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If Google Street View is available, the image is from the best available vantage point looking, if possible, towards the location of the monument. Where it is not available, the satellite view is shown instead.
Latitude: 51.8604 / 51°51'37"N
Longitude: -3.1376 / 3°8'15"W
OS Eastings: 321754
OS Northings: 218592
OS Grid: SO217185
Mapcode National: GBR F0.SY3Q
Mapcode Global: VH6CH.KHMN
Entry Name: Porth Mawr
Source ID: 786
Cadw Legacy ID: BR114
Schedule Class: Domestic
Period: Post Medieval/Modern
Community: Crickhowell (Crughywel)
Built-Up Area: Crickhowell
Traditional County: Brecknockshire
The monument consists of the remains of a 15th century gatehouse with a single carriageway and room above. The gateway is positioned within a stone embattled wall and is turreted in a Tudor style. It has Tudor arches and an upper chamber lit by two hooded windows, an octagonal chimney and a battlement parapet. A spiral staircase leads to the first floor and the roof on the NE corner of the gatehouse, is lit by a small rectangular window and exits to the roof from a stair turret. In the interior the ribbed vault with bosses is of early 19th century date. The arch facing the road has weather mouldings, hood and stops, while the house-facing arch is chamfered. The gateway was built by the Herbert family during the reign of Henry VIII as the entrance to their mansion, Cwrt Carw. The Tudor mansion was demolished in the early 19th century and replaced by a Regency style manor house.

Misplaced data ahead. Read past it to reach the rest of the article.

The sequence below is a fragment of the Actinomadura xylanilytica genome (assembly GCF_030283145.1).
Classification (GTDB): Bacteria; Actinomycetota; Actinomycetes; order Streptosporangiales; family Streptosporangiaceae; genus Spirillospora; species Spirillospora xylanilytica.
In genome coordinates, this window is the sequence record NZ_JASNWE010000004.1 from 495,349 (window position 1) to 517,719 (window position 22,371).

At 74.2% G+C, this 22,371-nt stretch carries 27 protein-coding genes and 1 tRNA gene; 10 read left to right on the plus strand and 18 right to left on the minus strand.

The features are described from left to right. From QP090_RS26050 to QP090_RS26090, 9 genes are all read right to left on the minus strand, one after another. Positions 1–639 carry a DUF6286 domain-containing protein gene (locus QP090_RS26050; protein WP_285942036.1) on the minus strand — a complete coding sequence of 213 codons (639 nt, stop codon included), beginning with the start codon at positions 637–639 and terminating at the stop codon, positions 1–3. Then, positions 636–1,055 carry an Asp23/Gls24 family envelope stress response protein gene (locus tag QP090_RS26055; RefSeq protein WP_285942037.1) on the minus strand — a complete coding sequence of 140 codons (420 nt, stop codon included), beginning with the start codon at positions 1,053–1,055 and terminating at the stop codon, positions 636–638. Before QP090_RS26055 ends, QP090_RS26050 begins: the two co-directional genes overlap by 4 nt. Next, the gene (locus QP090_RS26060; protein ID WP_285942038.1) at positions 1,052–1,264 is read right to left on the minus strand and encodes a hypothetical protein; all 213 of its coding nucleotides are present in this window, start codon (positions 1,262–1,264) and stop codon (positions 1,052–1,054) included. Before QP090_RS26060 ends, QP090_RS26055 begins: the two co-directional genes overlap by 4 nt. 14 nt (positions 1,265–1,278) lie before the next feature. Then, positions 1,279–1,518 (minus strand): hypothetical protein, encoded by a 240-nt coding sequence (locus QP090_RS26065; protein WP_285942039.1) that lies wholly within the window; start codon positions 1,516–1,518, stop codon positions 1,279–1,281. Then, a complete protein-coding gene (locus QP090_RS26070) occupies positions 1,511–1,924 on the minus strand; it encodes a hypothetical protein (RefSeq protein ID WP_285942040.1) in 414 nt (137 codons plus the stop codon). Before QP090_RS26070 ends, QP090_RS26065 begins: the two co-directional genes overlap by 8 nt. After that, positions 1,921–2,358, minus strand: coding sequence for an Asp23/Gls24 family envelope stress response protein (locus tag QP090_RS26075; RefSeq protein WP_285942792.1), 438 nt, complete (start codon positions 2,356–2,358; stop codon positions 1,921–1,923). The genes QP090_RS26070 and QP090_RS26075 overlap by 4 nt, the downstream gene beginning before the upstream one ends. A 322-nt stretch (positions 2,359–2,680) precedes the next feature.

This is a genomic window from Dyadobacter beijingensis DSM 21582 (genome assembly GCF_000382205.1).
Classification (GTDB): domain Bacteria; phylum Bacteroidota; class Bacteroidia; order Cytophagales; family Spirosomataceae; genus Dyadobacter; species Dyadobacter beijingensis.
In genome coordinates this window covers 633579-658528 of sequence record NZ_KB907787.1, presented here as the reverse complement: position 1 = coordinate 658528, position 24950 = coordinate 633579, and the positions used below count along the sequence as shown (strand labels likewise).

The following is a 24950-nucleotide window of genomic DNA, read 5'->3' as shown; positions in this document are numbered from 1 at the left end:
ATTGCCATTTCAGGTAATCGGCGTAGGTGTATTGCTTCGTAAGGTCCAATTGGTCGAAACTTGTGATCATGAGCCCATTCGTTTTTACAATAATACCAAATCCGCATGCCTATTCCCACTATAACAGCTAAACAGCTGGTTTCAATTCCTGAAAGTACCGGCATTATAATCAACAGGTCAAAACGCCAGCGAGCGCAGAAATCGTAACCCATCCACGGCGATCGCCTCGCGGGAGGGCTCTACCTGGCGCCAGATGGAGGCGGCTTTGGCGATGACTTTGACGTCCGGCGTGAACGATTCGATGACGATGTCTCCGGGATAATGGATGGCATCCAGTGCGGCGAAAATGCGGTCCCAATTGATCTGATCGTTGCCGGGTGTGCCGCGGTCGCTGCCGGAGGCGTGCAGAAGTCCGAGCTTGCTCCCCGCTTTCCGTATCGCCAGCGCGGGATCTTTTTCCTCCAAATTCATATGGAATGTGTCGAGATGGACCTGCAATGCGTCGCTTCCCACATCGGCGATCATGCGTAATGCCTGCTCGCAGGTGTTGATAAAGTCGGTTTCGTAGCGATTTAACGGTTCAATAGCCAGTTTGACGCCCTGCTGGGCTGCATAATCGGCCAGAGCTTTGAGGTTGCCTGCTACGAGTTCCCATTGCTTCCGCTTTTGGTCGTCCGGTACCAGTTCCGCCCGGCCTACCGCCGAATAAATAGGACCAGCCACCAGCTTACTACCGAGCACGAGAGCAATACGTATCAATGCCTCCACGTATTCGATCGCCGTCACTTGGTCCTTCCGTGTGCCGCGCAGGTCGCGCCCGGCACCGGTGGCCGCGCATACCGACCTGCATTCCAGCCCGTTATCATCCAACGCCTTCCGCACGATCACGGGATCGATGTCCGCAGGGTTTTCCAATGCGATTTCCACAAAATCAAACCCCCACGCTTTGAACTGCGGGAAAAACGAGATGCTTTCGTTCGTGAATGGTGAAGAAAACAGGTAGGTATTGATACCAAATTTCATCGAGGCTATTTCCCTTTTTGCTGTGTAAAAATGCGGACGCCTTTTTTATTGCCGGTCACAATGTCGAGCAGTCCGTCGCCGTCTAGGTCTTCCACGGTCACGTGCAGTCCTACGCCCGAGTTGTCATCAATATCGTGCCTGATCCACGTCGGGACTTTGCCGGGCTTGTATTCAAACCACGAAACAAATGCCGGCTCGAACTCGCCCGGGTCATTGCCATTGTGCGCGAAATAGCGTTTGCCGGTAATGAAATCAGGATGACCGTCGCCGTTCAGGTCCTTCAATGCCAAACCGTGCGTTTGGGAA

The monument is of national importance for its potential to enhance our knowledge of entrance architecture. It retains significant archaeological potential, with a strong probability of the presence of associated archaeological features and deposits. The structure itself may be expected to contain archaeological information concerning chronology and building techniques. A gatehouse may be part of a larger cluster of monuments and their importance can further enhanced by their group value.
The scheduled area comprises the remains described and areas around them within which related evidence may be expected to survive.